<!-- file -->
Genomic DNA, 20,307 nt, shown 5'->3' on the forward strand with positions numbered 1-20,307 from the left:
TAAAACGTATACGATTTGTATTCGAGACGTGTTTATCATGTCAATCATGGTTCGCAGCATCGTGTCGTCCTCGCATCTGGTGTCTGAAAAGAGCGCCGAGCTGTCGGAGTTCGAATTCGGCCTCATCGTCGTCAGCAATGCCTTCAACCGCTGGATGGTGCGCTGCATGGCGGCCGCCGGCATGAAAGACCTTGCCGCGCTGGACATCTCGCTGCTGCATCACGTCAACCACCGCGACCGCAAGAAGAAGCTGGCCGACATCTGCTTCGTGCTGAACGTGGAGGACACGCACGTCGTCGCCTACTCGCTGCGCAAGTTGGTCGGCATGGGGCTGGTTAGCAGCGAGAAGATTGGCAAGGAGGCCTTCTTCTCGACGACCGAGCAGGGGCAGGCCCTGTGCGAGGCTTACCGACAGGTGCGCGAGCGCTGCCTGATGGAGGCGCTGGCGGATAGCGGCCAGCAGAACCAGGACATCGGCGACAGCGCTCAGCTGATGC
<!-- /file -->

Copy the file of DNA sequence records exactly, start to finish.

Genomic DNA, 20,307 nt, shown 5'->3' on the forward strand with positions numbered 1-20,307 from the left:
TAAAACGTATACGATTTGTATTCGAGACGTGTTTATCATGTCAATCATGGTTCGCAGCATCGTGTCGTCCTCGCATCTGGTGTCTGAAAAGAGCGCCGAGCTGTCGGAGTTCGAATTCGGCCTCATCGTCGTCAGCAATGCCTTCAACCGCTGGATGGTGCGCTGCATGGCGGCCGCCGGCATGAAAGACCTTGCCGCGCTGGACATCTCGCTGCTGCATCACGTCAACCACCGCGACCGCAAGAAGAAGCTGGCCGACATCTGCTTCGTGCTGAACGTGGAGGACACGCACGTCGTCGCCTACTCGCTGCGCAAGTTGGTCGGCATGGGGCTGGTTAGCAGCGAGAAGATTGGCAAGGAGGCCTTCTTCTCGACGACCGAGCAGGGGCAGGCCCTGTGCGAGGCTTACCGACAGGTGCGCGAGCGCTGCCTGATGGAGGCGCTGGCGGATAGCGGCCAGCAGAACCAGGACATCGGCGACAGCGCTCAGCTGATGC